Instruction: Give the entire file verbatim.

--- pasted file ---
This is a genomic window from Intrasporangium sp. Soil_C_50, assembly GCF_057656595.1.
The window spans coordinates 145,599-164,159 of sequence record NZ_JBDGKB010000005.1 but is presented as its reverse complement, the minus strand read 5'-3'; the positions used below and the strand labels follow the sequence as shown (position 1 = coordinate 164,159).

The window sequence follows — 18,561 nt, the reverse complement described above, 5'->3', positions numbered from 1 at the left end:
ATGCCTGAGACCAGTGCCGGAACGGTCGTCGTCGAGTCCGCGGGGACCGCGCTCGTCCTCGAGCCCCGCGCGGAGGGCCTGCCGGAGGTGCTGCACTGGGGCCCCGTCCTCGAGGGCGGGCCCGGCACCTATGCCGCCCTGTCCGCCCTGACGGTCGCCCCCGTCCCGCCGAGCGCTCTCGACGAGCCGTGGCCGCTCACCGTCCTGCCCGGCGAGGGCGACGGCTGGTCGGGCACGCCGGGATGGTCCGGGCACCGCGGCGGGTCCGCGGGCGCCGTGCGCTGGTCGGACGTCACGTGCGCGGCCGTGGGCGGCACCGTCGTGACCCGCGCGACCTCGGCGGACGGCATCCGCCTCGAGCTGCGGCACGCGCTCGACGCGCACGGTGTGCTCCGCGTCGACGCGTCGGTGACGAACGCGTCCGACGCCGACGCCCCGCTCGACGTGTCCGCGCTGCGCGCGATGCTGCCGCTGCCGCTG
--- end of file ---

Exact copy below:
This is a genomic window from Intrasporangium sp. Soil_C_50, assembly GCF_057656595.1.
The window spans coordinates 145,599-164,159 of sequence record NZ_JBDGKB010000005.1 but is presented as its reverse complement, the minus strand read 5'-3'; the positions used below and the strand labels follow the sequence as shown (position 1 = coordinate 164,159).

The window sequence follows — 18,561 nt, the reverse complement described above, 5'->3', positions numbered from 1 at the left end:
ATGCCTGAGACCAGTGCCGGAACGGTCGTCGTCGAGTCCGCGGGGACCGCGCTCGTCCTCGAGCCCCGCGCGGAGGGCCTGCCGGAGGTGCTGCACTGGGGCCCCGTCCTCGAGGGCGGGCCCGGCACCTATGCCGCCCTGTCCGCCCTGACGGTCGCCCCCGTCCCGCCGAGCGCTCTCGACGAGCCGTGGCCGCTCACCGTCCTGCCCGGCGAGGGCGACGGCTGGTCGGGCACGCCGGGATGGTCCGGGCACCGCGGCGGGTCCGCGGGCGCCGTGCGCTGGTCGGACGTCACGTGCGCGGCCGTGGGCGGCACCGTCGTGACCCGCGCGACCTCGGCGGACGGCATCCGCCTCGAGCTGCGGCACGCGCTCGACGCGCACGGTGTGCTCCGCGTCGACGCGTCGGTGACGAACGCGTCCGACGCCGACGCCCCGCTCGACGTGTCCGCGCTGCGCGCGATGCTGCCGCTGCCGCTG